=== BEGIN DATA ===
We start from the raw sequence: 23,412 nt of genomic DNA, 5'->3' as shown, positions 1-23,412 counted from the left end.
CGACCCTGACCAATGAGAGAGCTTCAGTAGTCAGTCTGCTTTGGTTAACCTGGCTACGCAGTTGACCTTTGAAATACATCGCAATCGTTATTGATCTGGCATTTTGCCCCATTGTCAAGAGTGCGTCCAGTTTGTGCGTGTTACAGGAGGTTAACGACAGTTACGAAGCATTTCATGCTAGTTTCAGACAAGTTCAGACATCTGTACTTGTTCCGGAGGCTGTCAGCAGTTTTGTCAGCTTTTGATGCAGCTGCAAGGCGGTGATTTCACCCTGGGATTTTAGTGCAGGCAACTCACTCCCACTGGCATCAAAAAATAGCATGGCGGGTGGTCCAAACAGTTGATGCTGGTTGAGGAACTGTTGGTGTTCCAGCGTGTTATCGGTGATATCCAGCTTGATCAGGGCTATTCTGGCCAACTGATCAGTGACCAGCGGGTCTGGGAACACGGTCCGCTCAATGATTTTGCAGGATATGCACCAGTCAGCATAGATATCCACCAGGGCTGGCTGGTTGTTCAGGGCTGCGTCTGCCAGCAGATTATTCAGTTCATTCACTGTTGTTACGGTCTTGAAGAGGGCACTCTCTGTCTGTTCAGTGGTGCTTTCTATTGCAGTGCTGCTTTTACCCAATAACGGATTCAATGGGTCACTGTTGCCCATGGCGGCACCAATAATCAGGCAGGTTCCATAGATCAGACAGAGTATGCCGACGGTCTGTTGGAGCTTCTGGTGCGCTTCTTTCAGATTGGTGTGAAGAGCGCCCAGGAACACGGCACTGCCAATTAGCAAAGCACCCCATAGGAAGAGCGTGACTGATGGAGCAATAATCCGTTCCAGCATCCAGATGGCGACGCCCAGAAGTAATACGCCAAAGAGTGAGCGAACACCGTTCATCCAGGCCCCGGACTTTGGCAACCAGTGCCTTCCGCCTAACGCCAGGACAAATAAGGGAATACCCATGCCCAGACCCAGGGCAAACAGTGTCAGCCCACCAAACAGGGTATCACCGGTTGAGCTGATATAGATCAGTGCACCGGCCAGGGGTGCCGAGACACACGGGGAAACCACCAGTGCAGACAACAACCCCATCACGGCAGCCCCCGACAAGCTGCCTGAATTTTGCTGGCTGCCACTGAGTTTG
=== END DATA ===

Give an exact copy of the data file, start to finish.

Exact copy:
We start from the raw sequence: 23,412 nt of genomic DNA, 5'->3' as shown, positions 1-23,412 counted from the left end.
CGACCCTGACCAATGAGAGAGCTTCAGTAGTCAGTCTGCTTTGGTTAACCTGGCTACGCAGTTGACCTTTGAAATACATCGCAATCGTTATTGATCTGGCATTTTGCCCCATTGTCAAGAGTGCGTCCAGTTTGTGCGTGTTACAGGAGGTTAACGACAGTTACGAAGCATTTCATGCTAGTTTCAGACAAGTTCAGACATCTGTACTTGTTCCGGAGGCTGTCAGCAGTTTTGTCAGCTTTTGATGCAGCTGCAAGGCGGTGATTTCACCCTGGGATTTTAGTGCAGGCAACTCACTCCCACTGGCATCAAAAAATAGCATGGCGGGTGGTCCAAACAGTTGATGCTGGTTGAGGAACTGTTGGTGTTCCAGCGTGTTATCGGTGATATCCAGCTTGATCAGGGCTATTCTGGCCAACTGATCAGTGACCAGCGGGTCTGGGAACACGGTCCGCTCAATGATTTTGCAGGATATGCACCAGTCAGCATAGATATCCACCAGGGCTGGCTGGTTGTTCAGGGCTGCGTCTGCCAGCAGATTATTCAGTTCATTCACTGTTGTTACGGTCTTGAAGAGGGCACTCTCTGTCTGTTCAGTGGTGCTTTCTATTGCAGTGCTGCTTTTACCCAATAACGGATTCAATGGGTCACTGTTGCCCATGGCGGCACCAATAATCAGGCAGGTTCCATAGATCAGACAGAGTATGCCGACGGTCTGTTGGAGCTTCTGGTGCGCTTCTTTCAGATTGGTGTGAAGAGCGCCCAGGAACACGGCACTGCCAATTAGCAAAGCACCCCATAGGAAGAGCGTGACTGATGGAGCAATAATCCGTTCCAGCATCCAGATGGCGACGCCCAGAAGTAATACGCCAAAGAGTGAGCGAACACCGTTCATCCAGGCCCCGGACTTTGGCAACCAGTGCCTTCCGCCTAACGCCAGGACAAATAAGGGAATACCCATGCCCAGACCCAGGGCAAACAGTGTCAGCCCACCAAACAGGGTATCACCGGTTGAGCTGATATAGATCAGTGCACCGGCCAGGGGTGCCGAGACACACGGGGAAACCACCAGTGCAGACAACAACCCCATCACGGCAGCCCCCGACAAGCTGCCTGAATTTTGCTGGCTGCCACTGAGTTTG